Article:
Pakistan’s Economic Coordination Committee meets in Islamabad in April 2016. Photo credit: Pakistan Ministry of Finance
“Nothing is so permanent as a temporary government program,” the Nobel laureate economist Milton Friedman and Rose Friedman famously wrote in their book The Tyranny of the Status Quo. In Pakistan, an emergency committee was formed in 1965 for a war lasting only 17 days, and more than 40 years later it is the “linchpin of economic governance” in the country, explains Ali Salman, president and CEO of Pakistan-based Atlas Network partner Policy Research Institute of Market Economy (PRIME), in a new study. Published in the Sunday magazine edition of Pakistan’s largest newspaper, the News International, Salman’s study analyzes the role that the Economic Coordination Committee of the Cabinet (ECC) plays in the country’s economy, including regulation of money and credit; economic planning; management of imports, exports, tariffs, and duties; welfare state expansion; and much more.
“The decisions taken by the ECC create distortions in the market,” Salman explains. “For instance, the ECC can approve ‘inland freight subsidy on sugar’ despite the fact that it is private business transaction or ‘regulatory duty on import of potato’. By taking such decisions, the ECC intervenes in the free market process of price determination. By restricting the imports of one commodity and facilitating the export of another commodity, the ECC gives this signal that local commodities may get compensation for their lack of competitiveness. It gives them artificial oxygen.”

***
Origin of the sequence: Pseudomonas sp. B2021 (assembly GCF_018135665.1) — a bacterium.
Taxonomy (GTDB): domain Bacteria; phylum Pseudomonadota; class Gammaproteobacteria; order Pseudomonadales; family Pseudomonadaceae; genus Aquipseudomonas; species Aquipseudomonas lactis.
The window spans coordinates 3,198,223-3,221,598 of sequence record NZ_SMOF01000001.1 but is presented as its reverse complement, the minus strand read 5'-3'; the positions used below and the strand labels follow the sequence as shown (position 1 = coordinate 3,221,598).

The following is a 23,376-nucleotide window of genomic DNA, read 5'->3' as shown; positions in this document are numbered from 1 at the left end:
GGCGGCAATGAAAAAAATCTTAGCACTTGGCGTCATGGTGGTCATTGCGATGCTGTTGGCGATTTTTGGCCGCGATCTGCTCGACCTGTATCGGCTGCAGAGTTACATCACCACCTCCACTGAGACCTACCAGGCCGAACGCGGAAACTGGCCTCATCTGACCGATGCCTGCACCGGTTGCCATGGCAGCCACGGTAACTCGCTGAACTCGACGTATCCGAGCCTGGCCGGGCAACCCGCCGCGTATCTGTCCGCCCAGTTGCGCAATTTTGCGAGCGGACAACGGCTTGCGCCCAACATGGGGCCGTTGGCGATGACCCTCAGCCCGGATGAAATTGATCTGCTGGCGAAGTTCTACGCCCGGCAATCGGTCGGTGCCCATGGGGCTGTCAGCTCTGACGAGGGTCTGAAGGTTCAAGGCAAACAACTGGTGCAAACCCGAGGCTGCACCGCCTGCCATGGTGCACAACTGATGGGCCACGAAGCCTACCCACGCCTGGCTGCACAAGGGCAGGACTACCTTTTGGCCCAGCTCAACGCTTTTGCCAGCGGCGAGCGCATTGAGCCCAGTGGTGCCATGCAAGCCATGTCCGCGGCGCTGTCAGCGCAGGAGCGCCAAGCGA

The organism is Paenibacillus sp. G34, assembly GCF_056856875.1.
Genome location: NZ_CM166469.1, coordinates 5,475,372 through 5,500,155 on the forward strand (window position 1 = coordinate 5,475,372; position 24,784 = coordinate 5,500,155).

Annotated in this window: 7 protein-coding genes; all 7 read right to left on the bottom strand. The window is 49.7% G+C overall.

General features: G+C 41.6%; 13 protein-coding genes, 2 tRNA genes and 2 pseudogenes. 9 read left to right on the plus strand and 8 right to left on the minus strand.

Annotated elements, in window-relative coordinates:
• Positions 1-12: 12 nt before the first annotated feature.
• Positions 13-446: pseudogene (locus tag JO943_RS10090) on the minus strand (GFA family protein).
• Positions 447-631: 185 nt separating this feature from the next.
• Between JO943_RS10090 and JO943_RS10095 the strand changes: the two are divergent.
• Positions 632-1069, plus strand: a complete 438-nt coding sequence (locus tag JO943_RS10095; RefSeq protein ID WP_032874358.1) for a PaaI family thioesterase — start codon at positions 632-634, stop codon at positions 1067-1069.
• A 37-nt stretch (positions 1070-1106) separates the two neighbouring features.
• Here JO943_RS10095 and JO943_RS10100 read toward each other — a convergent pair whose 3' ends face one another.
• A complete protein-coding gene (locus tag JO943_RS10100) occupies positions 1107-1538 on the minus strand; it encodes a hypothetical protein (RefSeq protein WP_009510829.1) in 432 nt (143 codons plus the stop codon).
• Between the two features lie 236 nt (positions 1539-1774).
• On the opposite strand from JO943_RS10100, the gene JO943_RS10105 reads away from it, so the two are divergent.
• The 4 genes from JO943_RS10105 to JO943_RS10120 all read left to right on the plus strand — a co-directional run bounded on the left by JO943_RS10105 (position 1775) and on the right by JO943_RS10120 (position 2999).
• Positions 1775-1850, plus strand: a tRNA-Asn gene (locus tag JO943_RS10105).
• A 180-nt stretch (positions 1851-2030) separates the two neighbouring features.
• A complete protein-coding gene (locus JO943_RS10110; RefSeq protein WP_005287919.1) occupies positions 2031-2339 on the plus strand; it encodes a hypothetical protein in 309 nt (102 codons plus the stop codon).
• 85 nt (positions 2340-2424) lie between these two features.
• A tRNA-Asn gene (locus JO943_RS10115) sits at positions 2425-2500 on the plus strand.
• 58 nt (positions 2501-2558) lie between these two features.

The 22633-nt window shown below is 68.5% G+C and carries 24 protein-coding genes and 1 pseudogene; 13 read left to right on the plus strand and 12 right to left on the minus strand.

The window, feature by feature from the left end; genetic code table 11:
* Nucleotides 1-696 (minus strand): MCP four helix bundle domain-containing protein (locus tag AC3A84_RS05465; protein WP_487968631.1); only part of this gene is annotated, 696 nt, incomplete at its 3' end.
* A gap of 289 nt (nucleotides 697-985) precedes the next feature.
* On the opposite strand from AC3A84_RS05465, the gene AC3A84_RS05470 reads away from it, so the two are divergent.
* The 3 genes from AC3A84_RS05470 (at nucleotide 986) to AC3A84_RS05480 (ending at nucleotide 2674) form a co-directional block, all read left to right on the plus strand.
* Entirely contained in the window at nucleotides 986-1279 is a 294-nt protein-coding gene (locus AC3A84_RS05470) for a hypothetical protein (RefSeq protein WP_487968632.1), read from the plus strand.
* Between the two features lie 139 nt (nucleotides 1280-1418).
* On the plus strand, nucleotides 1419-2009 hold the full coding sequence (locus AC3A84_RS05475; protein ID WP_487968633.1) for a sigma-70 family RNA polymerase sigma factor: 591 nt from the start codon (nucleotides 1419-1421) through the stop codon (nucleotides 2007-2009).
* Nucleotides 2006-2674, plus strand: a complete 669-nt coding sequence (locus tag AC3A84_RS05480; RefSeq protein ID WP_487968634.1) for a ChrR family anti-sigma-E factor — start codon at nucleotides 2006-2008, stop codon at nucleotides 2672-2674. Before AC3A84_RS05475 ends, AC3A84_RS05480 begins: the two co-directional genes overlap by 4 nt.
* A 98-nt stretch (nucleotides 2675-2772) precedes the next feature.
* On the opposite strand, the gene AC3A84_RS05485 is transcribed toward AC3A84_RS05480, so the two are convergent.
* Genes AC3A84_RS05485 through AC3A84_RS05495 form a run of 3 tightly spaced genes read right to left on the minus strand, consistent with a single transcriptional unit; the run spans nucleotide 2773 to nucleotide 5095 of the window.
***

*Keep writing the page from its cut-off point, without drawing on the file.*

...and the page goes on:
The ECC, Salman points out, has become informally known as the “Exemptions Committee of the Cabinet,” because of its discretionary power to exclude favored industries or businesses from specific tax and regulatory policies. This provides a strong incentive to seek favor with the ECC in order to receive special treatment.
“Loss-making state-owned entities routinely approach the ECC for bailouts, subsidy and guarantees,” Salman explains. “Their requests are often approved by parking contingent liabilities in the federal budget. There is no way the government can actually anticipate these urgent financial needs of SOEs at the time of budgetary approval that ultimately leads to ballooning of the non-development outlays and hence budgetary deficit.”
Salman’s study, “The visible hand of the state: Understanding the formation and working of the Economic Coordination Committee,” originally supported by a grant from Atlas Network’s Liberating Asian Enterprise program, explains how the nature of Pakistan’s ECC is to function as a double-edged sword, both controlling the country’s economy to the extent that it “becomes an instrument in the hands of the government to further deteriorate the budget sanctity,” but also serving as a vehicle by which quick decisions can be made to circumvent the elaborate and burdensome rules of business that weigh down dynamic markets in Pakistan.
“However, the bigger question that needs to be asked is not on the existence of the ECC as such,” Salman concludes. “Rather, it should be about the rules of business that has strangulated economic decision making by over-burdening a government with choices it should not have at the first place. It is not the business of the government to do business. If this oft-repeated sentence of Prime Minister Nawaz Sharif is adopted as a guiding principle, the government will be relieved of thousands of decisions that it has unnecessarily taken upon itself to make. This will help us in creating a smart, lean and agile central government that will be taking fewer, but well-informed, far more effective and more transparent decisions.”